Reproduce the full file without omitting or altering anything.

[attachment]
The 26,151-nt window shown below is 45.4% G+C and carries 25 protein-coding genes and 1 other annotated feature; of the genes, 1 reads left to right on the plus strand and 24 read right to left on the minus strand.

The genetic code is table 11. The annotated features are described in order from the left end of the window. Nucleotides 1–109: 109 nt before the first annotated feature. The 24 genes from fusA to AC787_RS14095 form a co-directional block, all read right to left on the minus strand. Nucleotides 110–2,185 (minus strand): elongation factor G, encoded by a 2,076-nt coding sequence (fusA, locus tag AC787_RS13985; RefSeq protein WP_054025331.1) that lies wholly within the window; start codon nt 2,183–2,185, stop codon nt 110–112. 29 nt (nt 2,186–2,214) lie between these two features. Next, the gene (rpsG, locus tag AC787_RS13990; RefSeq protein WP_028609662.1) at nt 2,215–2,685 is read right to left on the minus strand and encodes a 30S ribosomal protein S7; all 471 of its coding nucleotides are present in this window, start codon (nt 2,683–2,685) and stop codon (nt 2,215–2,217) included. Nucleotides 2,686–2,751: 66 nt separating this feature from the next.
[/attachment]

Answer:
The 26,151-nt window shown below is 45.4% G+C and carries 25 protein-coding genes and 1 other annotated feature; of the genes, 1 reads left to right on the plus strand and 24 read right to left on the minus strand.

The genetic code is table 11. The annotated features are described in order from the left end of the window. Nucleotides 1–109: 109 nt before the first annotated feature. The 24 genes from fusA to AC787_RS14095 form a co-directional block, all read right to left on the minus strand. Nucleotides 110–2,185 (minus strand): elongation factor G, encoded by a 2,076-nt coding sequence (fusA, locus tag AC787_RS13985; RefSeq protein WP_054025331.1) that lies wholly within the window; start codon nt 2,183–2,185, stop codon nt 110–112. 29 nt (nt 2,186–2,214) lie between these two features. Next, the gene (rpsG, locus tag AC787_RS13990; RefSeq protein WP_028609662.1) at nt 2,215–2,685 is read right to left on the minus strand and encodes a 30S ribosomal protein S7; all 471 of its coding nucleotides are present in this window, start codon (nt 2,683–2,685) and stop codon (nt 2,215–2,217) included. Nucleotides 2,686–2,751: 66 nt separating this feature from the next.